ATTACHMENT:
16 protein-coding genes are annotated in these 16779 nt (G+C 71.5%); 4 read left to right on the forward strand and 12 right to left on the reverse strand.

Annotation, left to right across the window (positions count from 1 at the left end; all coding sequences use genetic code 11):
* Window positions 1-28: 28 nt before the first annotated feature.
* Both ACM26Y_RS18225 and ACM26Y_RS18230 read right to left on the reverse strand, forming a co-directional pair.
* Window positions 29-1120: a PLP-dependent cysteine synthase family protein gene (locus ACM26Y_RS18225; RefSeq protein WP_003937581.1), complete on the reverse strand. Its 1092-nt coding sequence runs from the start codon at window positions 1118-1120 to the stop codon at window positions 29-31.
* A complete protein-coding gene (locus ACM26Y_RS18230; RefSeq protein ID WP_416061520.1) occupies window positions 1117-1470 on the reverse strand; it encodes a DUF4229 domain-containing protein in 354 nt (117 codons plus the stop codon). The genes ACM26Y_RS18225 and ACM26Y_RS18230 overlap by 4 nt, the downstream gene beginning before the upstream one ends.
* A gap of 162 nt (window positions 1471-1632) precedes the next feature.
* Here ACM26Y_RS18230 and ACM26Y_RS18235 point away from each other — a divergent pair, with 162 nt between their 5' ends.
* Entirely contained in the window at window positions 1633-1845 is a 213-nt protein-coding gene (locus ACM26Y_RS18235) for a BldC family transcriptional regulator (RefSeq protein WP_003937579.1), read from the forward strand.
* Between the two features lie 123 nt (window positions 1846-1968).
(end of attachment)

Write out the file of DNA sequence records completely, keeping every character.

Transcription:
16 protein-coding genes are annotated in these 16779 nt (G+C 71.5%); 4 read left to right on the forward strand and 12 right to left on the reverse strand.

Annotation, left to right across the window (positions count from 1 at the left end; all coding sequences use genetic code 11):
* Window positions 1-28: 28 nt before the first annotated feature.
* Both ACM26Y_RS18225 and ACM26Y_RS18230 read right to left on the reverse strand, forming a co-directional pair.
* Window positions 29-1120: a PLP-dependent cysteine synthase family protein gene (locus ACM26Y_RS18225; RefSeq protein WP_003937581.1), complete on the reverse strand. Its 1092-nt coding sequence runs from the start codon at window positions 1118-1120 to the stop codon at window positions 29-31.
* A complete protein-coding gene (locus ACM26Y_RS18230; RefSeq protein ID WP_416061520.1) occupies window positions 1117-1470 on the reverse strand; it encodes a DUF4229 domain-containing protein in 354 nt (117 codons plus the stop codon). The genes ACM26Y_RS18225 and ACM26Y_RS18230 overlap by 4 nt, the downstream gene beginning before the upstream one ends.
* A gap of 162 nt (window positions 1471-1632) precedes the next feature.
* Here ACM26Y_RS18230 and ACM26Y_RS18235 point away from each other — a divergent pair, with 162 nt between their 5' ends.
* Entirely contained in the window at window positions 1633-1845 is a 213-nt protein-coding gene (locus ACM26Y_RS18235) for a BldC family transcriptional regulator (RefSeq protein WP_003937579.1), read from the forward strand.
* Between the two features lie 123 nt (window positions 1846-1968).